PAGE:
Can collaborative law help couples avoid parental alienation?

On behalf of Gary Kirk of Kirk Montoute LLP posted in Collaborative Law on Friday, October 28, 2016.

When parents separate, the unfortunate truth is that it is often their children who suffer the most. Whether wittingly or otherwise, adults sometimes trap their kids in the middle of a bitter dispute and even use them as weapons against each other. The results can be devastating for both the parents and the children. For some Alberta parents, collaborative law may help them to steer clear of this all too common pitfall.

When, during or after a divorce, one parent attempts to sway a child into seeing the other parent as undeserving of their attention, that parent is engaging in what’s called ‘parental alienation.’ This term first became recognized in the 1980s thanks to the work of a forensic psychiatrist named Dr. Richard Gardner. The practice was most commonly seen in cases of highly contentious divorce.

A recent study in the United States indicates that 13 percent of parents consider themselves victims of parental alienation. Despite the rising support of proposed shared parenting laws, an additional 22 million parents in the U.S. are at risk of being alienated. There are those who regard this phenomenon as a form of child abuse because of the emotional manipulation it entails, intentional or not.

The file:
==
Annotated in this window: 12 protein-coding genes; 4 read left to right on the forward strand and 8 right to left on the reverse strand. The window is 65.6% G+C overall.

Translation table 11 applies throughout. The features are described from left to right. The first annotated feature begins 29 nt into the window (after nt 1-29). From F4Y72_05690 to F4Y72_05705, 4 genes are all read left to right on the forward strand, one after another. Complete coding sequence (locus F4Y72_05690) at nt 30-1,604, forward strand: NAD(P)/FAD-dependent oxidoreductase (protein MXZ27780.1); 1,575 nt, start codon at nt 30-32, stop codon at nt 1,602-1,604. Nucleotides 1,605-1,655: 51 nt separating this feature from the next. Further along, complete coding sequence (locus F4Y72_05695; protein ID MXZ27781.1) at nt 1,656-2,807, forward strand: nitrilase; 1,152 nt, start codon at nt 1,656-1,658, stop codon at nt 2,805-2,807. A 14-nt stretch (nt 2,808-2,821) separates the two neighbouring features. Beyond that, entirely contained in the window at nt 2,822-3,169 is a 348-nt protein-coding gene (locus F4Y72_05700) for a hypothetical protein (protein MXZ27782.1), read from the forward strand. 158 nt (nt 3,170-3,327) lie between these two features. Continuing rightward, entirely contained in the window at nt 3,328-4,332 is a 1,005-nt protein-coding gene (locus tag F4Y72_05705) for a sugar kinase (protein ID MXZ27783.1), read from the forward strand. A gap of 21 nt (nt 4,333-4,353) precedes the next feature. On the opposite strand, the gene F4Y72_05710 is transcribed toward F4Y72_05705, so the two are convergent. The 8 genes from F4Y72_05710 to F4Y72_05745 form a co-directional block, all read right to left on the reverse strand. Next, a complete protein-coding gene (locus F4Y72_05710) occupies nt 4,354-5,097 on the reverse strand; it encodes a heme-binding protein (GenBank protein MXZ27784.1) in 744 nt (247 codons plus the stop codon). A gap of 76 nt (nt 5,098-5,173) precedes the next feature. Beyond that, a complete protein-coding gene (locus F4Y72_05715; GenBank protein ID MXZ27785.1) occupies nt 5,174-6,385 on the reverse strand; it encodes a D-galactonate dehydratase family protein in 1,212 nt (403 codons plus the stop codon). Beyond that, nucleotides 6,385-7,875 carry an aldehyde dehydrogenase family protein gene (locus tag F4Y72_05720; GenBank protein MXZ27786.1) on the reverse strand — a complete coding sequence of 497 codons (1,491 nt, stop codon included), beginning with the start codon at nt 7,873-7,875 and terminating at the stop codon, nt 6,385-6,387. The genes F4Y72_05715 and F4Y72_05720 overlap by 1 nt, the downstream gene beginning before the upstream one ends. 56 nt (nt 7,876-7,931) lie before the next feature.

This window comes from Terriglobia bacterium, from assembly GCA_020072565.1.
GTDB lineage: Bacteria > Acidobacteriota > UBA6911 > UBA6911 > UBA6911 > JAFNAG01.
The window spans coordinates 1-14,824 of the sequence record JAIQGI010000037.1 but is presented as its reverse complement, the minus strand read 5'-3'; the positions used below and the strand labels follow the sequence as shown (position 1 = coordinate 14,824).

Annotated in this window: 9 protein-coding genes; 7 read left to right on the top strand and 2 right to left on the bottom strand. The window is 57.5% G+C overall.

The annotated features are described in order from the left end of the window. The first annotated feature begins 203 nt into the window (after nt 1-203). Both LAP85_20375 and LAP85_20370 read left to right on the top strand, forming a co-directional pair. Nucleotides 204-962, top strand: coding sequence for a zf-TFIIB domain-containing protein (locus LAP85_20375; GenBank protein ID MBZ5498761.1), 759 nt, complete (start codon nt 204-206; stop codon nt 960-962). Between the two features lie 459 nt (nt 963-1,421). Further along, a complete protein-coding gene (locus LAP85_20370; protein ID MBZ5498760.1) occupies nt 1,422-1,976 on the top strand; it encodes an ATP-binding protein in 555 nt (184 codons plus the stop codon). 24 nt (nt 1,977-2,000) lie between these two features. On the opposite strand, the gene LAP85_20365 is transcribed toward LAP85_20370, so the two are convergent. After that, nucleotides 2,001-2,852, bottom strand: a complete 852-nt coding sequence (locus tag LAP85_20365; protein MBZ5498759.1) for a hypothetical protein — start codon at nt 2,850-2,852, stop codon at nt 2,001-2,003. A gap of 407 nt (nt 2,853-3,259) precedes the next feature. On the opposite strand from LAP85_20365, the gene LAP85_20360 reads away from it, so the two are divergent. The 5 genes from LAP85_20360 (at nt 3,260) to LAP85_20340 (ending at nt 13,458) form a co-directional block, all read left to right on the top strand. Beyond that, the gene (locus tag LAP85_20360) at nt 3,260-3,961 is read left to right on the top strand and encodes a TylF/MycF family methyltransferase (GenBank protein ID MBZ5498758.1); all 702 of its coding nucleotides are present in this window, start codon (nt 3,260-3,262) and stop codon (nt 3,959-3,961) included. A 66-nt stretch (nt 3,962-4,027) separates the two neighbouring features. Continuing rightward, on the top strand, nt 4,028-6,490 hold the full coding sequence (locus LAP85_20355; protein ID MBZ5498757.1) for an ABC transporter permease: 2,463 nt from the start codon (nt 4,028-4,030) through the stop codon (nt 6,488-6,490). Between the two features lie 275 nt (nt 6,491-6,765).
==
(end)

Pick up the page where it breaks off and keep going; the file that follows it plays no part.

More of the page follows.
Though a man and a woman may choose to separate, they both remain parents to the children they’ve raised together. Alberta parents who wish to avoid placing their children in the middle of an unfriendly divorce have alternatives to traditional litigation. With collaborative law, it may be possible for people who want to divorce to work out exit strategies and future arrangements that protect the feelings of everyone involved.

Source: Parent Herald, “Parental Alienation [LATEST NEWS]: Why It Is Time To End The Tragic Reality Of A Parent’s Psychological Manipulation Of Children“, KJ Williams, Oct 8, 2016

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